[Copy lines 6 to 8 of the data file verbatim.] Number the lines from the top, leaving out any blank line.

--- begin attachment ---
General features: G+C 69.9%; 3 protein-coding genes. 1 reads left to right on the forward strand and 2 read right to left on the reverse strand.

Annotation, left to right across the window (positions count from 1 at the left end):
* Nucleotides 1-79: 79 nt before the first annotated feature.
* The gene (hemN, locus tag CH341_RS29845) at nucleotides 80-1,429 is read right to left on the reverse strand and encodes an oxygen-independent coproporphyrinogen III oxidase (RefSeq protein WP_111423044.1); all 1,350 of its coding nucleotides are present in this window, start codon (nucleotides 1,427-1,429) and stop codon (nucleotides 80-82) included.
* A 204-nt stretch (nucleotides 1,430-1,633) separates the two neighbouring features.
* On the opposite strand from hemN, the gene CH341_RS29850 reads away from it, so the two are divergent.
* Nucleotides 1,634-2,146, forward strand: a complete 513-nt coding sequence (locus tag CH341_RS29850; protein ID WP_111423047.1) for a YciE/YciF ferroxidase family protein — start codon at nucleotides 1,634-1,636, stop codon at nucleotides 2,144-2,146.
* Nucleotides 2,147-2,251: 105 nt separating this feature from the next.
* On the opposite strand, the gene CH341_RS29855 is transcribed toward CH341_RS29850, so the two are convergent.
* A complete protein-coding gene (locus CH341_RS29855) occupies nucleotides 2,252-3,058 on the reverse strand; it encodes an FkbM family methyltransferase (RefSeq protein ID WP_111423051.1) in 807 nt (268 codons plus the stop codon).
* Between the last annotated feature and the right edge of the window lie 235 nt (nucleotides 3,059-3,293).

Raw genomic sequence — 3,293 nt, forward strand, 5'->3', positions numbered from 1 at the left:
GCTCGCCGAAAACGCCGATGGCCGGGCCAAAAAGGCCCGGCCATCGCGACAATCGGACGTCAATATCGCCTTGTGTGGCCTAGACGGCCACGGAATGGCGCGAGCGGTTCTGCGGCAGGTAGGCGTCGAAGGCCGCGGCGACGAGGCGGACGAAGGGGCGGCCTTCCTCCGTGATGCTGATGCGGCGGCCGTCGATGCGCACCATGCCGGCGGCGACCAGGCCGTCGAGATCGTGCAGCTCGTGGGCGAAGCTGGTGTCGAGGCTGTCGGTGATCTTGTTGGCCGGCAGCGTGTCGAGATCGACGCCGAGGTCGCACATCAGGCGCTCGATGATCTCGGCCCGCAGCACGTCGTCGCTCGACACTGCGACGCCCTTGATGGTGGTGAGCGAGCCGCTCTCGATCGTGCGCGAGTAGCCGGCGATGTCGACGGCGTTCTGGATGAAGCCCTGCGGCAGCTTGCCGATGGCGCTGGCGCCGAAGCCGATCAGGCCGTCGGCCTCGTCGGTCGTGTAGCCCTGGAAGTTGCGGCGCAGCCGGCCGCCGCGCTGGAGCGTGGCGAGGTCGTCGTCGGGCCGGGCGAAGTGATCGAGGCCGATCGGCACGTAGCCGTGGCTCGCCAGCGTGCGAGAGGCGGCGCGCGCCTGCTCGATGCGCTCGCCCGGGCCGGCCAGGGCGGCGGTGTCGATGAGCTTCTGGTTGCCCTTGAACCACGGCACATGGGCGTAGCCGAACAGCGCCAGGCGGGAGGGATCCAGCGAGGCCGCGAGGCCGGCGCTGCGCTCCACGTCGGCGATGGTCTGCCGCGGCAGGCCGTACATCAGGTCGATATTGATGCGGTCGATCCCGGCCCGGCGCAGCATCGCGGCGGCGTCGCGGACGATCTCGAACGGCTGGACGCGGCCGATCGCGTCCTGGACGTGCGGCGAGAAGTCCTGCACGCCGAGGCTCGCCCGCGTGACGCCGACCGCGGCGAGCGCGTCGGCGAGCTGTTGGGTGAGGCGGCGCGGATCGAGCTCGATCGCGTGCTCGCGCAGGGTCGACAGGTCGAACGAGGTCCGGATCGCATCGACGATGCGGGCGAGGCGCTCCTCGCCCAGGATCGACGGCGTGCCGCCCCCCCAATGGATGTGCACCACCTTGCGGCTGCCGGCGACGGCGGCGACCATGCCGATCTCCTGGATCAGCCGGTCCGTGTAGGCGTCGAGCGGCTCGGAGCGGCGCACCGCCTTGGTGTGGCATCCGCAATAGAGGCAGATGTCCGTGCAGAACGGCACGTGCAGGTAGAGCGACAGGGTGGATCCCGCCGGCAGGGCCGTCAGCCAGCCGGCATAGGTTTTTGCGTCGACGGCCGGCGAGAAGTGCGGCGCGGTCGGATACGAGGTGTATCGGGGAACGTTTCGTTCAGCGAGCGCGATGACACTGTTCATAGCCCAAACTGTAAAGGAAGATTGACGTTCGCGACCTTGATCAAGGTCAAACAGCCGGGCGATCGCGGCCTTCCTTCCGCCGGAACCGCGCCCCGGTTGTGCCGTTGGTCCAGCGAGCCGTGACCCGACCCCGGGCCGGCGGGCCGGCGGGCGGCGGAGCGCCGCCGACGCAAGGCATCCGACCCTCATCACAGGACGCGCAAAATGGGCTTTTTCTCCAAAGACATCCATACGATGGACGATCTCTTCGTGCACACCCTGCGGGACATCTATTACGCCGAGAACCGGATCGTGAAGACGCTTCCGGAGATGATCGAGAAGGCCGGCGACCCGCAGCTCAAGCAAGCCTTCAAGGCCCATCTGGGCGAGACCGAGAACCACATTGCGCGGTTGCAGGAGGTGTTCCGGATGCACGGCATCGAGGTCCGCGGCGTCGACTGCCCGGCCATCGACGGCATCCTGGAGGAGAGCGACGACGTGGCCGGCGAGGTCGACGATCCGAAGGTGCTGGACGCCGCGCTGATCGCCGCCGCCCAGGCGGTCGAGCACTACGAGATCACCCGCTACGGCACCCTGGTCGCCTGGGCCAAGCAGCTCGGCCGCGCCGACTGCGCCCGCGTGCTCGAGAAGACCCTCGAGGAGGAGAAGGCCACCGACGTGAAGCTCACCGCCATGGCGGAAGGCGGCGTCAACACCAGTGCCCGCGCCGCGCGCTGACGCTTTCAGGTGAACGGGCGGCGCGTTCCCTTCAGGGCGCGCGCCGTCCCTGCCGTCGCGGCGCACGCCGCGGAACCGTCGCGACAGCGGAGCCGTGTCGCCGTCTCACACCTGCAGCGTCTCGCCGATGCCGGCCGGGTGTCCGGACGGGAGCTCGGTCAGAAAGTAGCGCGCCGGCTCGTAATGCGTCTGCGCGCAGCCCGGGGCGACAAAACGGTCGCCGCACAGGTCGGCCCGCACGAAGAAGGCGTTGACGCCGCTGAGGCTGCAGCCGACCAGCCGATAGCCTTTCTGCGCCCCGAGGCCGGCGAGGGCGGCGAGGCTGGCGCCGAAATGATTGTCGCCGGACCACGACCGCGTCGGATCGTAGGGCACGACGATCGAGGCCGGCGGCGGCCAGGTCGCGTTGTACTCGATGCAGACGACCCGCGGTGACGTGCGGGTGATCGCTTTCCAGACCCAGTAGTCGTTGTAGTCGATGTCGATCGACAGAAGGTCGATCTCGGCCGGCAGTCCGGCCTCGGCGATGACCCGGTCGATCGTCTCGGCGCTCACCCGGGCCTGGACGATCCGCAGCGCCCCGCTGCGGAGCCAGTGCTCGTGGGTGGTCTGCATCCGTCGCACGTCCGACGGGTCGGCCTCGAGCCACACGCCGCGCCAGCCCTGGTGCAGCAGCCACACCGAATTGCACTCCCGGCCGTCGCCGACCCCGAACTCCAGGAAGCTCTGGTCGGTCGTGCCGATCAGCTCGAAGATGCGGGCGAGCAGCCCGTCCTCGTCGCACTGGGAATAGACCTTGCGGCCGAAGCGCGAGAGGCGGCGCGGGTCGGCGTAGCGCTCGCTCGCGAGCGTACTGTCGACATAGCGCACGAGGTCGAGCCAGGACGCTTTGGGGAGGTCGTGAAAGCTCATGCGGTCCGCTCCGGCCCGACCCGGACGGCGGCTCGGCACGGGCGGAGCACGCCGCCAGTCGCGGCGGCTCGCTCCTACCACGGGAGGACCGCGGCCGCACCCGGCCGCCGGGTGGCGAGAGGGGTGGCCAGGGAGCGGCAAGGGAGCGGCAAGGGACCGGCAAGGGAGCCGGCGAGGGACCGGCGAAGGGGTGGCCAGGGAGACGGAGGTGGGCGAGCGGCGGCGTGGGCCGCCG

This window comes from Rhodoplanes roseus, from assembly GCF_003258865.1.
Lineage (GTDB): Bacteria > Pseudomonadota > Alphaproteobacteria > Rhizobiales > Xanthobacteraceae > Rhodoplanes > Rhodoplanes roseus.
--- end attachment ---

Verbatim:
* On the opposite strand from hemN, the gene CH341_RS29850 reads away from it, so the two are divergent.
* Nucleotides 1,634-2,146, forward strand: a complete 513-nt coding sequence (locus tag CH341_RS29850; protein ID WP_111423047.1) for a YciE/YciF ferroxidase family protein — start codon at nucleotides 1,634-1,636, stop codon at nucleotides 2,144-2,146.
* Nucleotides 2,147-2,251: 105 nt separating this feature from the next.